Writing Fiction and the Study of Fiction Writing
Eileen Mahler ’20; Advisor: Jonathan Lethem
This summer I began my senior fiction writing project, which I will continue throughout the school year with my advisor, English Professor Jonathan Lethem. I developed a daily fiction writing habit with the goal of building a collection of short stories.
In addition to the daily practice of writing fiction, I studied literature analyzing the process of fiction writing in order to improve my theoretical basis for the craft. These texts include About Writing by Samuel R. Delaney, The Art of Subtext: Beyond Plot by Charles Baxter, “On Writing” by Raymond Carver, among others.
Thus far in my life, a lack of time and urgency have been the largest inhibitors to my practice of writing. This summer gave me the unmatchable opportunity to write with time and a goal. This structure alone helped guide me with the wrought practice of writing each day. It taught me frustration, doubt, and disappointment, as much as it taught me to work to improve the writing with which I have become frustrated, doubtful, and/or disappointed. As far as the theoretical literature goes, I carry with me many lessons, my favorites being: 1) the goal is to write so that the reader always wants to know what happens next, and 2) at the level of the sentence, good writing challenges the conventions of language.
The Spirit Mercurius: Alchemy in Jean Genet's /Our Lady of the Flowers
Layla Elqutami ’22; Advisor: Jordan Kirk
This project examines the impacts of alchemical tradition within the text of Jean Genet’s 1943 novel /Our Lady of the Flowers/ through a multi-layered study of divinatory poetics and incantatory histories of religious mysticism from ancient practices of sacrilege to modern interpretations of alchemical processes. By exploring the way alchemy shapes the moral society that Genet strangely molds, I am able to more clearly show the trick-mirror-like process by which the characters of the novel transcend zones of Earth/Heaven/Hell to thus transcend their own barriers of morality. I read upon primary alchemical texts of spells and poetry to gain a clearer basis on the complex ideals of the divine, as well as contemporary interpretations of alchemy within literature and modern practice to offer supplemented ideology on the idea of the transmutated character and setting. In a more abstract sense, I also read alchemical poetry and studying the divination of words/phrases. In the end, it was found that Genet’s /Our Lady/ was unto itself a transfiguration: Genet’s interjectionary narration allowed for a certain spell-casting, flipping on its head the normal Christian principles that Divine and others so heavily rely on for their own ascension to the Absolute Everything—instead, they ascend by going downward into a Hell, a mercurial mixing of the three alchemical worlds. By exploring this religio-literary transformation, other avenues are opened for exploring such intersections.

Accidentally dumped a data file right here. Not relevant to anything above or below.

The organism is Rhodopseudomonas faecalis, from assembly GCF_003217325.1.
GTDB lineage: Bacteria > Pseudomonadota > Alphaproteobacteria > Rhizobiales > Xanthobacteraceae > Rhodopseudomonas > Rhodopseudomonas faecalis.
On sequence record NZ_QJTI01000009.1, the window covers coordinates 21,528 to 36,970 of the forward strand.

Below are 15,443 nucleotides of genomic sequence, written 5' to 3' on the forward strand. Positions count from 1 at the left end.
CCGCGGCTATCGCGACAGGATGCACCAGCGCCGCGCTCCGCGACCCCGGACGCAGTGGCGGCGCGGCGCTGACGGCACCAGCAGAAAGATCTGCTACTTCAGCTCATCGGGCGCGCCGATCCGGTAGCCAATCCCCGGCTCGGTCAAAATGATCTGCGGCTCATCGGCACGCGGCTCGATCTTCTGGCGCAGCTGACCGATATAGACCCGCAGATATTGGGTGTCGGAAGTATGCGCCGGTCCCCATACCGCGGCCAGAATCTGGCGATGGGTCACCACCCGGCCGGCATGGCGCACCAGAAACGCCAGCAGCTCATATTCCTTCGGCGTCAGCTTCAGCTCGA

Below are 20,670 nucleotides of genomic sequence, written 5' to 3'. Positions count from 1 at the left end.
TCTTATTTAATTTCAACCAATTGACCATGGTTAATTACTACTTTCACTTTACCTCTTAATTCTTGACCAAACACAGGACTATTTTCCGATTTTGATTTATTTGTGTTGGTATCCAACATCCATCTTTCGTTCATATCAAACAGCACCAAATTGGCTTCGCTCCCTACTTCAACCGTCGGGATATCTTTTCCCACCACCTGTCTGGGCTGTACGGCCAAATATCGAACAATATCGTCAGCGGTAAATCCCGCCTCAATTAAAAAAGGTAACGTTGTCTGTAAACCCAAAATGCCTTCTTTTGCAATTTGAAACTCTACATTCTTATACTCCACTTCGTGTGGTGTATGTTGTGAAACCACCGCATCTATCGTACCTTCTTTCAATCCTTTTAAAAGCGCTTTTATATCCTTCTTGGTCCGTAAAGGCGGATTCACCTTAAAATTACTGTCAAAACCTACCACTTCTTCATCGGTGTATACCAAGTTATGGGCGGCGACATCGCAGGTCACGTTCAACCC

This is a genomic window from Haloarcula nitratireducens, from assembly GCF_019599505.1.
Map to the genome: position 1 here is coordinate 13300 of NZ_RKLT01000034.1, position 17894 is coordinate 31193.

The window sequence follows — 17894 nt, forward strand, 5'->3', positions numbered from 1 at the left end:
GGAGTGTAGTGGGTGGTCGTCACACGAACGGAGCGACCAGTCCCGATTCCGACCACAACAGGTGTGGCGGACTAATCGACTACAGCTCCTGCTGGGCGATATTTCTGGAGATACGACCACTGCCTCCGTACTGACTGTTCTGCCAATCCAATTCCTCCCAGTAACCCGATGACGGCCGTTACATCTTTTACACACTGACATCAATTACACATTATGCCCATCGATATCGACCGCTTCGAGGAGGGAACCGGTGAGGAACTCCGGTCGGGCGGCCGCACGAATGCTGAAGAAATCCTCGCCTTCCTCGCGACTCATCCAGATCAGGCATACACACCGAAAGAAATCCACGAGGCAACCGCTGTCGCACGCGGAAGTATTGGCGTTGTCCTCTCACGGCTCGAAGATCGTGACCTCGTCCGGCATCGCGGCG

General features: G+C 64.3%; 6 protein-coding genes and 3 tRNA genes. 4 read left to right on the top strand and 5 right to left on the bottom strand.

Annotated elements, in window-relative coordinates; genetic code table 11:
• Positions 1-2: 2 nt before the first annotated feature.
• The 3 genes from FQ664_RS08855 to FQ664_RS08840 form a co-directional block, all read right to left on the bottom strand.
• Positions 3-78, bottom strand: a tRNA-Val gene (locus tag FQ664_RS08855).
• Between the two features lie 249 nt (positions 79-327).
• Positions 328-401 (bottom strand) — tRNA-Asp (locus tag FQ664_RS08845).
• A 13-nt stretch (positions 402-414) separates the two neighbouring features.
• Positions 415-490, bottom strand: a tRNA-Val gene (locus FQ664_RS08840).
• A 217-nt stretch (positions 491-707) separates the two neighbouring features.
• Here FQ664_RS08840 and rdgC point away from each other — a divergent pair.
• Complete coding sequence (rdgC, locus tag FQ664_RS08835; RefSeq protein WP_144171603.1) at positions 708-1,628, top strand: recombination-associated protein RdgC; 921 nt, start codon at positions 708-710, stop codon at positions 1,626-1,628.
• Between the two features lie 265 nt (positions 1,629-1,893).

Abysmal Theory: Excess and Paradox in Blanchot, Bataille, and Deleuze
Andrew Reischling ’19; Mentor: Paul Mann
In the dialectical tradition of continental philosophy and its related discourses of literary theory, the critiques of subjectivity and literature revolve around the progressive establishment of identity. Hegel’s “men of history” or Nietzsche’s “Overman,” both aim to affirm a holistic and unique “I” as the guiding force of progression and the apotheosis of history. Moreover, it is through “negative action” the denial of the world’s present conditions as the way in which something more complete or more “truthful is created” that this “I” is articulated. My project is thus concerned with the exclusionary principle of dialectical progression. For if negation is intimately connected with “Being,” then is “Being” itself not negated in its process? Furthermore, what is at stake in literature, which, as an attempt to make language supremely “unreal,” would be the utmost limit of negative action? And perhaps more insidiously, what does it mean that literature’s universal negation ultimately fails due to an irreducible excess of meaning? Using this framework posed by Blanchot’s major theoretical works, Bataille’s “principle of insufficiency” and notion of non-productive expenditure, and Deleuze’s theory of the surface world of sense and the “chaosmos,” I seek to explore the critical implications of the literary and existential paradoxes of sense and nonsense, excess and lack, “Being” and impotence, and the indeterminate impersonality of this abysmal theory.